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The Importance Of Secondary Characters In Novels, by Phillipa Fioretti

Secondary characters in a novel are as important as the primary characters. Like the vegetables accompanying a piece of grilled steak, they provide colour, fibre, nutrition, variety, contrast, visual interest and complete the meal. Without them it would just be a lump of steak on your plate. So unless you’re writing something like Waiting for Godot, it’s imperative your other cast members get the full treatment.

By full treatment I mean they must be developed, in your mind and in your background notes primarily, and portrayed in the story in a more subtle way. In other words, not as much back story as the main players. The reader doesn’t need to know but, as their creator, you most certainly do. This gives them a wholeness and sense of authenticity in all their actions and words. Otherwise they can be seen as simple plot devices which help drive the main action. Which they are, you just don’t want them to appear as if they are.

As with the main cast, you need a sense of their physical appearance and their driving motivations but they must never overshadow the main characters and not descend into caricature. Caricature is an easy trap to fall into. Wikipedia says, ‘In literature, a caricature is a description of a person using exaggeration of some characteristics and oversimplification of others.’ A character like this tends to be unbelievable and sounds a false note in the overall story. They can be enormous fun to write, think of Mr Collins and Mrs Bennett in Pride and Prejudice, but getting the essence of their humanity beneath the quirkiness is vital.

Once you know who they are you can set them to work. There are the secondary characters who support the main character’s storyline, then there are extras. Have a bit of comic fun with the extras but pare it back the more central the characters are to the story. They may be central to a subplot which echoes the themes of the central plot or they may provide an opportunity for conflict which helps strengthen a major character. Whatever their function, they must be as believable and human as the main cast. To return to Mr Collins, the snobbish clergyman set to inherit the Bennett’s home thus depriving the four Bennett girls of their only fortune. He is insufferable in his snobbery, his obsequious attitude to Lady de Bourgh is nauseating, yet he sincerely wishes to help the Bennett girls. His impulse is generous, although comical and repellant to others. It’s that subtle quality which leavens his pompousness and quietly rounds him out to full humanity. I mean, if Charlotte Lucas is prepared to marry him he can’t be the complete fool he sometimes presents as.

Every character is vital to the ultimate fabric of the story. You can’t skimp on development because they aren’t the stars of the show. Give them a subtle depth and they’ll reward you by carrying story, plot and theme to the last page.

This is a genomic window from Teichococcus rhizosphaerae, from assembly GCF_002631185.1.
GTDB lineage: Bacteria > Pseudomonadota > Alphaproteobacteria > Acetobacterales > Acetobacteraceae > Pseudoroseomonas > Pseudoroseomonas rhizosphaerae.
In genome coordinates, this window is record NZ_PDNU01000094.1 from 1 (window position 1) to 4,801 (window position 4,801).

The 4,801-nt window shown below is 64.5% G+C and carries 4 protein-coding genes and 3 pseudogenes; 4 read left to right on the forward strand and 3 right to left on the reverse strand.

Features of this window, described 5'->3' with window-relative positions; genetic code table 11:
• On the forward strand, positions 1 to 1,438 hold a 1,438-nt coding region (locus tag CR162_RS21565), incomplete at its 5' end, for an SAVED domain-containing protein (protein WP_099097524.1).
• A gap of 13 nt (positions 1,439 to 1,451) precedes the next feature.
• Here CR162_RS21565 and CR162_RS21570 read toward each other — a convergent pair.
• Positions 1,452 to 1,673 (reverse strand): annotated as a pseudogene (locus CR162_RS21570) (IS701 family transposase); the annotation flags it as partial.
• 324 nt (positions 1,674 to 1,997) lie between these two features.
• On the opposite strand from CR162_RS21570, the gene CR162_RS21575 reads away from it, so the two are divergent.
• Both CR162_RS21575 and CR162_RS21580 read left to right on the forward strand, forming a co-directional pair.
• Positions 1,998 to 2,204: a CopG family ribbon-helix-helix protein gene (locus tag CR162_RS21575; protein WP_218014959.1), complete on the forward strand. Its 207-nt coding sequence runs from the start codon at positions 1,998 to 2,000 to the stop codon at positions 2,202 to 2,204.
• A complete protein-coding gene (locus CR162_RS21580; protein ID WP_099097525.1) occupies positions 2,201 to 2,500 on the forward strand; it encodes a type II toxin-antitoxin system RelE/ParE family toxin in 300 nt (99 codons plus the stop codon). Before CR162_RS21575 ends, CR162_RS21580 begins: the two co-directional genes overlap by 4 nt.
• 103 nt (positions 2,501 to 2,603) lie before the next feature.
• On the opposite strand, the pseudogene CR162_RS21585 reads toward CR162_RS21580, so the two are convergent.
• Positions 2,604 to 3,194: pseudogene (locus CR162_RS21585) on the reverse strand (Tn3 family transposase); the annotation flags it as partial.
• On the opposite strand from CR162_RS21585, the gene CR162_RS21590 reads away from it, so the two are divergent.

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Phillipa Fioretti’s author website: www.phillipafioretti.com.au

Phillipa Fioretti’s bio page

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The Book of LoveThe Fragment of Dreams     Half Moon BayStillwater CreekThe Fortunes of Ruby WhiteGirl Saves Boy

Writing Novels in Australia
www.writingnovelsinaustralia.com

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3 Comments Post a comment
  1. I really struggle with secondary characters. How much detail do you put into a description of them? You might describe a main character from head to toe but do you do the same for a secondary character? And, if the secondary character is in conflict with a main character, how much of ‘their side’ of the conflict do you allow through, or do you remain completely sympathetic to the main character?

    November 19, 2013
  2. Hi little miss w, I tend to use one or two sentences for a secondary when introducing them. For example, in my new book (January 14) the main character meets a couple of Italian policemen who are crucial to the plot, but we don’t need to know anything about them other than how she sees them – “They had the wary, hard manner of men who habitually hid any suggestion of natural vulnerability or generosity.” This gives the reader a lead into visualising them but doesn’t swamp with detail.
    For a secondary character who is more of a player, and we see more of them, I write ” (it was) … Tyler from the Stromboli hike, belly straining at a Budweiser t-shirt, iPod headphones dangling down his chest and a baseball cap on backwards in that goofy way Americans wear their caps. ” Then most of who they are and what motivates them then comes from what they do and say.
    If a secondary is in conflict with a main character – and I’m generalising here – you have to remember your main is the main. S/he’s the one we are following and investing in, and too much irrelevance will detract from the narrative flow, and you don’t want that. You could have your main character express sympathy for the secondary’s side – if you think they are the sympathetic type. If they aren’t then don’t. Even if the secondary has a valid reason for their actions, and may indeed be right, it’s the main character who holds the stage. How they deal with the secondary shows us who they are and what motivates them, even if they are in the wrong. You may want to look into ‘unreliable narrators’ or look closely at some TV serials such as Mad Men or The Sopranos to see how the writers use secondaries. And of course, Jane Austen is brilliant with her characters.

    November 20, 2013

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